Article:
Yoga brand Lululemon does a great job of this. They celebrate their community, helping them grow their own businesses and empower them to run brand-backed workshops:
4. Create a joint venture network
What’s the fastest way to grow your own customer base?
Borrow somebody else's.
Partnerships, business development, joint ventures - whatever you call them, they’re extremely valuable.
There’s likely a group of companies in your local area that share your ideal customer without being in direct competition. For example, if you’re a real estate broker, potential joint venture targets include:
- Interior designers
- Landscape gardeners
And the list goes on. Here’s a quick and easy process to get started with joint ventures:
Step 1: Identify Potential Partners
Start by brainstorming a list of industries, services and products that your customers have a need for and are relevant to your own business. Then, run a Google search for those types of businesses in your area.
Look at the paid, maps and organic listings. Here’s an example for ads when searching for “interior designers boulder:”
And here’s what it looks like on Google Maps:
Next, find the business owners or person in charge of marketing at those companies. LinkedIn can be a great tool for this purpose:
Step 2: Create an offer they can’t refuse
Great joint ventures provide a win-win-win scenario for all parties. The third “win” is for the customers.
First, figure out what you’re trying to achieve. Are you looking to get more customers, generate more brand awareness, or expand your reach on social media?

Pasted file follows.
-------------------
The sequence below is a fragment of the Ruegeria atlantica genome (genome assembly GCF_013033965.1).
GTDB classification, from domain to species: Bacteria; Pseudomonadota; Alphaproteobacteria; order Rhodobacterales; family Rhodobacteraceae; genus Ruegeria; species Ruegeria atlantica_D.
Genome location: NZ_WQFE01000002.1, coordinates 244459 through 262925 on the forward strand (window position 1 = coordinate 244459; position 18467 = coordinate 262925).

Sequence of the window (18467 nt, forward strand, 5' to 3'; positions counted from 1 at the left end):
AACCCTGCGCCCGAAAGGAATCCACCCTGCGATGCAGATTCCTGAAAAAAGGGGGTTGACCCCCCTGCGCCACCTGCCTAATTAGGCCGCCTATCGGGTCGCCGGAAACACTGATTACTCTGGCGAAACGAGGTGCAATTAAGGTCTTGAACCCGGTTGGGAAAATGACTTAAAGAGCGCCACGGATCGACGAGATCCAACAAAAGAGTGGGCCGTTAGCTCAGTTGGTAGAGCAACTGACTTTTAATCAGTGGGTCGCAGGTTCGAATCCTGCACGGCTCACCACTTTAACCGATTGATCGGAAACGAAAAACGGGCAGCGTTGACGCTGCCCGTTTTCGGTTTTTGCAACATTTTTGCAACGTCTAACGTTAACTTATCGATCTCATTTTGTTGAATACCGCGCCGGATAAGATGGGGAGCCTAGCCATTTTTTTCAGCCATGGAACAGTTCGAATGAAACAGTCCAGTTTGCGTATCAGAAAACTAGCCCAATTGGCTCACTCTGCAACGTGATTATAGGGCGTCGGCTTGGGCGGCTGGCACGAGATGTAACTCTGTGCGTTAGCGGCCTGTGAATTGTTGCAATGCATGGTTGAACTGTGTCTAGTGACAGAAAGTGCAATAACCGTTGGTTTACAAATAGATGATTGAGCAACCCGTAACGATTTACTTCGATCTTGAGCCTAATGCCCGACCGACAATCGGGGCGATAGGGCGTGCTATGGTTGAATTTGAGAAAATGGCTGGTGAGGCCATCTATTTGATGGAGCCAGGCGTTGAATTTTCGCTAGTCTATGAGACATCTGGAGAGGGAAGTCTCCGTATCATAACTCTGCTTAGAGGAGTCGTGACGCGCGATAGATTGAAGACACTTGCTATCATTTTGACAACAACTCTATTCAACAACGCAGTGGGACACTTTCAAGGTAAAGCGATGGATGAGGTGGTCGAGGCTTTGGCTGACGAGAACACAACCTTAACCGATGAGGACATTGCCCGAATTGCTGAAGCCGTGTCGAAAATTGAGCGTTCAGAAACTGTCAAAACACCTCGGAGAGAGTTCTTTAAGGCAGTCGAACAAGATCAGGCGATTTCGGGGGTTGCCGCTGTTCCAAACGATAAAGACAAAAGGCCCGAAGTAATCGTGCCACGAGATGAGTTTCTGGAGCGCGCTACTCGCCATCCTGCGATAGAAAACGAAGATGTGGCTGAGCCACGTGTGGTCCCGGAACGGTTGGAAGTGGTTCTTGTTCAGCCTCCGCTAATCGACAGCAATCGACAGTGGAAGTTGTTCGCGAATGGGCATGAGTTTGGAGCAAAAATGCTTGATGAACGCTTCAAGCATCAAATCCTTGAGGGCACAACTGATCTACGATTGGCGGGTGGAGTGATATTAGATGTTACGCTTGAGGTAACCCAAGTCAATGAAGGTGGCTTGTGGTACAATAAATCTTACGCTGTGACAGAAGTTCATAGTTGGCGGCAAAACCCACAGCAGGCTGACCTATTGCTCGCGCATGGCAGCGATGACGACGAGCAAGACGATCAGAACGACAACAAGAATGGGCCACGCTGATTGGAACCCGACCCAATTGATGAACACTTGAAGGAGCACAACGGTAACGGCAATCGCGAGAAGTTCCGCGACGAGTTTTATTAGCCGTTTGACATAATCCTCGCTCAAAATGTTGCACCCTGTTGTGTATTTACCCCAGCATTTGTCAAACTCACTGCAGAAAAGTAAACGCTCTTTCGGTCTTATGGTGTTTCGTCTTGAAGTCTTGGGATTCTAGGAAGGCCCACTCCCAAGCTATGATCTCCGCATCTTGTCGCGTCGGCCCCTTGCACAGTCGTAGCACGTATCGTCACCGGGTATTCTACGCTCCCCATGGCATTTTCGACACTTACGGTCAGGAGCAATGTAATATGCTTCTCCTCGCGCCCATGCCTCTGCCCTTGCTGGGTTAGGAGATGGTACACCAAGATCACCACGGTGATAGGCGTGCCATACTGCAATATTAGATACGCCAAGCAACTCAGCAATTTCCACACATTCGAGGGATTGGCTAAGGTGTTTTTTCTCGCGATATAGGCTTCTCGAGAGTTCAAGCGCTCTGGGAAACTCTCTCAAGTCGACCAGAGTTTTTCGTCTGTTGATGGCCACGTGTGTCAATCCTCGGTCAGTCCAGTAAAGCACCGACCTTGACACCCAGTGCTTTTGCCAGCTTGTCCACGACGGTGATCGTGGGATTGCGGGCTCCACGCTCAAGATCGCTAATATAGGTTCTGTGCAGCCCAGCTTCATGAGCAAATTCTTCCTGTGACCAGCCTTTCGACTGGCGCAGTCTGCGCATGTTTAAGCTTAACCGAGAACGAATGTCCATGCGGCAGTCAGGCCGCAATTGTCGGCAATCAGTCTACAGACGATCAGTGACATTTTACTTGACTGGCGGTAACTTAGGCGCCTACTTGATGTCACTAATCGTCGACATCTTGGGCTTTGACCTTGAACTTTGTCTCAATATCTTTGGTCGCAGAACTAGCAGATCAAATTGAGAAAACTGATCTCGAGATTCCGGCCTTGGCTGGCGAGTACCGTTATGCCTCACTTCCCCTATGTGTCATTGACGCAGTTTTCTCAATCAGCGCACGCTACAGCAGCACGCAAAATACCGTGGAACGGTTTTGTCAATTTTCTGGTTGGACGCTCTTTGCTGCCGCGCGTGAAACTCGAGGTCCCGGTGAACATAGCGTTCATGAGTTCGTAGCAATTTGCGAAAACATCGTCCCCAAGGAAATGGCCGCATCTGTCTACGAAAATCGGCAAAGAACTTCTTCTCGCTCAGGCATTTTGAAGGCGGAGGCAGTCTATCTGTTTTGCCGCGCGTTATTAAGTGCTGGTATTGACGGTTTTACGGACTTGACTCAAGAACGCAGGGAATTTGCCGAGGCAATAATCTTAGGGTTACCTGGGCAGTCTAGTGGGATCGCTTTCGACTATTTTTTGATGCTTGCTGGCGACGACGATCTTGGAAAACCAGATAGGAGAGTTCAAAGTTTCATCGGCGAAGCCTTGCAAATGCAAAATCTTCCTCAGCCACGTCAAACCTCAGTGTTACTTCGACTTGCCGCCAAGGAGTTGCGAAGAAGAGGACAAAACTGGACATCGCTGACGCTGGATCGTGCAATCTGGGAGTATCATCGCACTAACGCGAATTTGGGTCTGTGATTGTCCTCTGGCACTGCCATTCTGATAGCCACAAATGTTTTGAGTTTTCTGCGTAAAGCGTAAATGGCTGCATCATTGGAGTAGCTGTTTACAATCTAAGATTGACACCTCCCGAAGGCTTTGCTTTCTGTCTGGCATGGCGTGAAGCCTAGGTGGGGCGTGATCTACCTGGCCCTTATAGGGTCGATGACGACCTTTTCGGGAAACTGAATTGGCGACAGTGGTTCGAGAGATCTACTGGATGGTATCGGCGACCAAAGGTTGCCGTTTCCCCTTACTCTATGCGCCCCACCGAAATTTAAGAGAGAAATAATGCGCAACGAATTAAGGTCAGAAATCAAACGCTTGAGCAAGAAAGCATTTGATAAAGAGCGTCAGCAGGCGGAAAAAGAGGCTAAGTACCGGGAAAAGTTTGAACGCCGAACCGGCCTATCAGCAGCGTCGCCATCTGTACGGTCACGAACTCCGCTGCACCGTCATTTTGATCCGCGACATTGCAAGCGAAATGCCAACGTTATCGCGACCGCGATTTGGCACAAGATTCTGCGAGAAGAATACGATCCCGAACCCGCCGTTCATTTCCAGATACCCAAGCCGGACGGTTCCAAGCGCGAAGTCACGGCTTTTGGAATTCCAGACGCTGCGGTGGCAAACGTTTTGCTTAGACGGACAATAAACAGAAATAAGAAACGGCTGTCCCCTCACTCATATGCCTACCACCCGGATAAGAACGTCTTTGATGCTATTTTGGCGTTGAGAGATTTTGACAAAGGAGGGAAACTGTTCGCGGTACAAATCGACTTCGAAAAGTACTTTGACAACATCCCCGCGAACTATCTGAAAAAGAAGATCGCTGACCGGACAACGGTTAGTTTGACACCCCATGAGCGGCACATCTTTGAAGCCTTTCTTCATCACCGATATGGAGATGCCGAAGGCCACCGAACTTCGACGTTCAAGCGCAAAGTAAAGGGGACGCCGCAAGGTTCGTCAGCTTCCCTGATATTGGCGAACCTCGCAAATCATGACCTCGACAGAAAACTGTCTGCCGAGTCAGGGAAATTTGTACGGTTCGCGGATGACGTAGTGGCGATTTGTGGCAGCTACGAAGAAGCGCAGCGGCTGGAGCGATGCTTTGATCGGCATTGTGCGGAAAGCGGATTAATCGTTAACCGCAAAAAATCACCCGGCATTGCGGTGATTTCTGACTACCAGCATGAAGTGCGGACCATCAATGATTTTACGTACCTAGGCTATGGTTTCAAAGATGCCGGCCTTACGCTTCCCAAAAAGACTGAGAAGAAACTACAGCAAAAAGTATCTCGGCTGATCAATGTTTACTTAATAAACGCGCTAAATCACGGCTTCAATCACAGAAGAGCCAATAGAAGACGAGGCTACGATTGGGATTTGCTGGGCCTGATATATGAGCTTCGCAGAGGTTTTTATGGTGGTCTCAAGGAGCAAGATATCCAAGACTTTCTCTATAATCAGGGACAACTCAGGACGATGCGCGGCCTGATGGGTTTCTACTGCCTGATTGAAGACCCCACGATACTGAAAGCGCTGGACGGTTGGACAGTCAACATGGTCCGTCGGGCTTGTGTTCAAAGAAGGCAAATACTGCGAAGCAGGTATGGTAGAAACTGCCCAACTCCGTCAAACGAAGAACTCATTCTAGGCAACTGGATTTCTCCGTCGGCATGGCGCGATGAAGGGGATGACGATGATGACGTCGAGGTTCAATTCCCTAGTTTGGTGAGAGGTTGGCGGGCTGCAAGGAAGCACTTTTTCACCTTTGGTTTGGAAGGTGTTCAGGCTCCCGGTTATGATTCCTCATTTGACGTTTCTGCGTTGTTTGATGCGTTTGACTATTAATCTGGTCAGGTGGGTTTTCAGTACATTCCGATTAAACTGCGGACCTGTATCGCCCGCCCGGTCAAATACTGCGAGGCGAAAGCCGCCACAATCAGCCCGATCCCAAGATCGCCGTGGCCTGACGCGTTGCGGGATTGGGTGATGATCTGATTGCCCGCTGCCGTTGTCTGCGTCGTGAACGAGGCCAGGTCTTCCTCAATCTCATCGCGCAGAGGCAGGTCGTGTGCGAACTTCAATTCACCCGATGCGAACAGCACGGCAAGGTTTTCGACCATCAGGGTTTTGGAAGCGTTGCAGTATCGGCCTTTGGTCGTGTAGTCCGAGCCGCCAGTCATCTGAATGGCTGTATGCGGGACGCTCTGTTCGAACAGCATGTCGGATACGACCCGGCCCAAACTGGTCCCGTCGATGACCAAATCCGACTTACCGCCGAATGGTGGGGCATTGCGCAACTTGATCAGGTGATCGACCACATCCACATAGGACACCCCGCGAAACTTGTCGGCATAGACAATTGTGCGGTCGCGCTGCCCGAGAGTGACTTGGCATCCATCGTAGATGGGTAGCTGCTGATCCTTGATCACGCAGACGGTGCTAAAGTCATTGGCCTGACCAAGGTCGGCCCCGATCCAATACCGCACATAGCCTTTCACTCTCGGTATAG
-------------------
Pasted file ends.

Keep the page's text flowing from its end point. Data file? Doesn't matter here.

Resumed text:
Once you’ve defined your goal, audit what you can offer your potential partners. This could include:
- Access to your database of 10,000 customers
- Content/events for your blog
- Your social media audience
- New products or services they can offer their customers
Oftentimes, you’ll work together on hitting several of these goals at once. Be clear on what these are.
The power of partnering up with several companies is in the network effect. If three, five or even ten companies are teaming up, then that expands your addressable market and creates compounding trust in your overlapping customers.
Step 3: Reach out
You now know what you want to achieve and what you can offer your potential partners. It’s time to reach out.
There are several ways you can do this:
- Write a direct mail to their business address
- Reach out via email
- Send a message on LinkedIn